This chapter presents the theme, theoretical approaches and overview of the chapters in the book. The theme is the contribution of cities (their actors) to increased sustainability in social-technical systems, eventually by accelerating sustainability improvements. The selected systems are energy, transport and healthcare. Cities may act as the cradle of key inventions, as places of up-scaling and commercialization and as places of quick adoption, though few individual cities take up all these roles. Next, several urban innovation theories are introduced, including agglomeration and cluster theories, and the relational (collaboration) approach, with the aim to ‘position’ the chapters. Specific attention is given to the entrepreneurial ecosystem approach. Complementary approaches are institutional and governance perspectives, in particular with respect to cities acting as institutional innovators. A final approach is the evolutionary approach, as invention, up-scaling, commercialization and adoption of new technology are concerned with long time-lines and manifold uncertainties.
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Marina van Geenhuizen, J. Adam Holbrook and Mozhdeh Taheri
This chapter presents an overview of a state-theoretical approach to understanding the politics of higher education. It presents a historical review of critical theories of the state, with particular attention to contest and hegemony. The civil society is also addressed in historical perspective, with analysis of citizenship, institutional and market forces, and the nature of public and private action within the civil society. Attention is also turned to interests and formations beyond the civil society, to the role of social movements in state contest, to the distinction between the state and government, and to the role of power in understanding contest. The history of scholarship on the politics of higher education is reviewed, with a particular focus on critical approaches and theories of the state. Each of the elements of the state-theoretical conceptual approach are linked to the understanding of education as a central state function, and to universities as political institutions of the state, with examples drawn from historical and contemporary political contests in higher education
Edited by Jan van der Harst, Gerhard Hoogers and Gerrit Voerman
Edited by Shelley Egoz, Karsten Jørgensen and Deni Ruggeri
Lasse Gerrits and Stefan Verweij
We argue that infrastructure projects are complex and that evaluations of such projects need to do justice to that complexity. The three principal aspects discussed here are heterogeneity, uniqueness, and context. Evaluations that are serious about incorporating the complexity of projects need to address these aspects. Often, evaluations rely on single case studies. Such studies are useful because they allow researchers to focus on the heterogeneous, unique, and contextual nature of projects. However, their relevance for explaining other (future) projects is limited. Larger-n studies allow for the comparison of cases, but they come with the important downside that their relevance for explaining single projects is limited because they cannot incorporate heterogeneity, uniqueness, and context sufficiently. The method Qualitative Comparative Analysis (QCA) presents a promising solution to this conundrum. This book offers a guide to using QCA when evaluating infrastructure projects.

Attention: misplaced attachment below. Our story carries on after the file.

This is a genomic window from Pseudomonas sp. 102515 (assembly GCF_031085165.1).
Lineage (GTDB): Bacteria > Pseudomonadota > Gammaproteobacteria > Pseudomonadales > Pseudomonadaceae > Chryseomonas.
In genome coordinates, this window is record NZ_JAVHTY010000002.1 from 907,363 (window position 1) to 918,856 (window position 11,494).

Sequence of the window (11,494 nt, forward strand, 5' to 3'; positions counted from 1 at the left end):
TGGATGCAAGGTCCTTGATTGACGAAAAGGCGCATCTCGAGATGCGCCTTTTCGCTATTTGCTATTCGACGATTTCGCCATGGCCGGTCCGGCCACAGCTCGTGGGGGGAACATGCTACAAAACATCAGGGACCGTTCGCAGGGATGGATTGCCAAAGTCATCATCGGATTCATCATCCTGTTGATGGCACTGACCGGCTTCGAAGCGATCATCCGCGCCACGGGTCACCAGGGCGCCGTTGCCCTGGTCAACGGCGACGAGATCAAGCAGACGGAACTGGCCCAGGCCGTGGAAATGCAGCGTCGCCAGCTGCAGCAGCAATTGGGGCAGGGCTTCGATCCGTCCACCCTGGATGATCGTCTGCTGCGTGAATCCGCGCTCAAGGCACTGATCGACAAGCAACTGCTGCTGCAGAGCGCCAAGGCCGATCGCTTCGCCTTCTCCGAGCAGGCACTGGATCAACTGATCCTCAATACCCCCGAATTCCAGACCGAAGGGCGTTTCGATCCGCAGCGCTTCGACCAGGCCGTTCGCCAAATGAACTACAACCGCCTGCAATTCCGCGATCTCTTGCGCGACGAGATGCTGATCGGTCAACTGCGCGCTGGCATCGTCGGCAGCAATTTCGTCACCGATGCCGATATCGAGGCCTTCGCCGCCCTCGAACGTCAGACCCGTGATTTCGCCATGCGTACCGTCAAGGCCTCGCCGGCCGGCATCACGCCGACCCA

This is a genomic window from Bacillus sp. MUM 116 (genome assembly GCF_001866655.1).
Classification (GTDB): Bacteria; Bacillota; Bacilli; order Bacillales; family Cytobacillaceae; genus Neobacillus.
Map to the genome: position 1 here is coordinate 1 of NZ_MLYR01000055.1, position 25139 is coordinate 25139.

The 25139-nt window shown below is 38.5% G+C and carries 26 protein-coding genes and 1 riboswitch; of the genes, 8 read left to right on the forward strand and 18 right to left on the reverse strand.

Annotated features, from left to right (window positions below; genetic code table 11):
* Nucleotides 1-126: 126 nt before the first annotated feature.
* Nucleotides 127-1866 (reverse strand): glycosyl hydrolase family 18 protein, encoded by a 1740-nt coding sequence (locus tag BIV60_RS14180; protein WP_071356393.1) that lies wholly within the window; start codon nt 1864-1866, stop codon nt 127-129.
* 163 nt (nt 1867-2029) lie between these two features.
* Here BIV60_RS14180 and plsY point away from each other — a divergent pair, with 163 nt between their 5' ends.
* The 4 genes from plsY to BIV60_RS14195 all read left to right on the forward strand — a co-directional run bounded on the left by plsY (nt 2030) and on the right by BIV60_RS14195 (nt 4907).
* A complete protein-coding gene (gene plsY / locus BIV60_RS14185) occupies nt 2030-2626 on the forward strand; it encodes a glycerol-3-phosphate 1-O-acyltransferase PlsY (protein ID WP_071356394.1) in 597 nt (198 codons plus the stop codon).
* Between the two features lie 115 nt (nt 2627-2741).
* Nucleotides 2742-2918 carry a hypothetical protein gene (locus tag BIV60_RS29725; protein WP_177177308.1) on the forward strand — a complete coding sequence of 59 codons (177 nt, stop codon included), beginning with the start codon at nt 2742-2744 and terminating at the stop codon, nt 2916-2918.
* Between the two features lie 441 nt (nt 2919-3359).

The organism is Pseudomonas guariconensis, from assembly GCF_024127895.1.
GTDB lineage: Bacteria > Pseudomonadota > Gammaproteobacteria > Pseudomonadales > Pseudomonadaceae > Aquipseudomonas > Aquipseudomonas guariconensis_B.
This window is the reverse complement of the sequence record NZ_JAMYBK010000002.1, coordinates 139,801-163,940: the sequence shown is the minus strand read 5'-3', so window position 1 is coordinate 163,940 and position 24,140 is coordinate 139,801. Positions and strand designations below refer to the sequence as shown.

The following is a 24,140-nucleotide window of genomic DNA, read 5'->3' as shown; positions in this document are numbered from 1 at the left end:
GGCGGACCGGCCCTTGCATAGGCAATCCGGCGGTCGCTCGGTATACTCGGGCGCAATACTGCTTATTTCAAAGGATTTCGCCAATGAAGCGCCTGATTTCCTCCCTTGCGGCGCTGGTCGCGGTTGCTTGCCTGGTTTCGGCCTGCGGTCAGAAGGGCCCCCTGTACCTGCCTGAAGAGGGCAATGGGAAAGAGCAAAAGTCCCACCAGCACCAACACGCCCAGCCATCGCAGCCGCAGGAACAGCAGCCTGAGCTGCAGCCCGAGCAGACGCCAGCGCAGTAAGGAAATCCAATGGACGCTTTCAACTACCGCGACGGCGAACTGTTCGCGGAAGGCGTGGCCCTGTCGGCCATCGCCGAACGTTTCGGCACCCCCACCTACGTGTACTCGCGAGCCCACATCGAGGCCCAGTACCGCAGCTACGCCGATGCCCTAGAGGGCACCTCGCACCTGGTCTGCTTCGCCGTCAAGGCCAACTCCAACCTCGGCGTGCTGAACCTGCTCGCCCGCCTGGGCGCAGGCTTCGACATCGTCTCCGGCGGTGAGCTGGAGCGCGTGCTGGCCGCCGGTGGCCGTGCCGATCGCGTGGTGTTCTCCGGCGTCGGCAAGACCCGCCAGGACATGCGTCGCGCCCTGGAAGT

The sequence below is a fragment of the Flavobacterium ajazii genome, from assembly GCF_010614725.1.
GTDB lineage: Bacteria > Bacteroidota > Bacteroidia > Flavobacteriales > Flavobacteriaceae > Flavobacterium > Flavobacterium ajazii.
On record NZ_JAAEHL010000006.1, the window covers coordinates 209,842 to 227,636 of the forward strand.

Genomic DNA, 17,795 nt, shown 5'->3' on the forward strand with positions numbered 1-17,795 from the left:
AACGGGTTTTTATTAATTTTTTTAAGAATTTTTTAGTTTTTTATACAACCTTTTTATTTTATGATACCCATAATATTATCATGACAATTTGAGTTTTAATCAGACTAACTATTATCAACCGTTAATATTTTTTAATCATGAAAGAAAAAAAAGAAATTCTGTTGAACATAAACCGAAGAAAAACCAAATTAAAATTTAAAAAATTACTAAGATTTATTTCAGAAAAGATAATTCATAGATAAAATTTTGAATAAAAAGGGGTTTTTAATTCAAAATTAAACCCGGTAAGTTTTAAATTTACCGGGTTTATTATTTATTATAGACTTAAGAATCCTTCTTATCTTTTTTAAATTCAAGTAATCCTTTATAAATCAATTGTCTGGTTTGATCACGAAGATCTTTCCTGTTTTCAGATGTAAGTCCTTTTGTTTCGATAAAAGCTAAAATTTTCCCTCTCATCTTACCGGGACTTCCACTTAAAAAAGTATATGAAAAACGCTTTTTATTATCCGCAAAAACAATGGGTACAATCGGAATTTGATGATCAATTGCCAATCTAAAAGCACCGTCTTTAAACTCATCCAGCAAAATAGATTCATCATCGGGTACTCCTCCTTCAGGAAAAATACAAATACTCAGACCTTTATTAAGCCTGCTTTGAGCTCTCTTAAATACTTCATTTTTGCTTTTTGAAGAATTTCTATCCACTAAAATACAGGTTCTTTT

Peter A.G van Bergeijk and Selwyn J.V. Moons
Peter A.G. van Bergeijk and Selwyn Moons discuss the emergence of the concept of economic diplomacy in the fields of Accounting, Business Economics, Conflict Studies, Development Studies, International Economics, International Relations, International Trade, Management Science, Peace Science, Political Science and Public Finance. The focus should be on bilateral activities such as nation branding, trade missions, trade fairs and network activities of embassies and consulates and the impact of these tools on import, export and Foreign Direct Investment. The field should extend beyond the traditional boundaries of commercial diplomacy and business diplomacy and also cover the not-for-profit-sector, including universities and other knowledge institutes, the health sector, the cultural sector, NGO’s etc. One key finding for research is the need to consider significant heterogeneities with respect to (the efficacy of) instruments, countries, institutions levels of development and behavior and decision-making of firms.
Brendan Cantwell, Hamish Coates and Roger King
This chapter introduces this Handbook on the Politics of Higher Education. It starts by advancing ideas and frames to position the following chapters, and then considers broad rationales for the book. The chapter closes by surveying the Handbook’s five parts, and providing a brief overview of the 28 chapters that follow.
This introductory chapter establishes the book’s focus on the content of the rules for a contemporary constitution. It adopts the normative perspective of a democratic society. It discusses units of observation and levels of analysis and sets out a trans-disciplinary approach. It identifies key elements in subsequent analysis including motivation, social diversity, fairness, rationality and the emotive, and chains of intermediation. It introduces the key challenges involved in upgrading contemporary constitutions.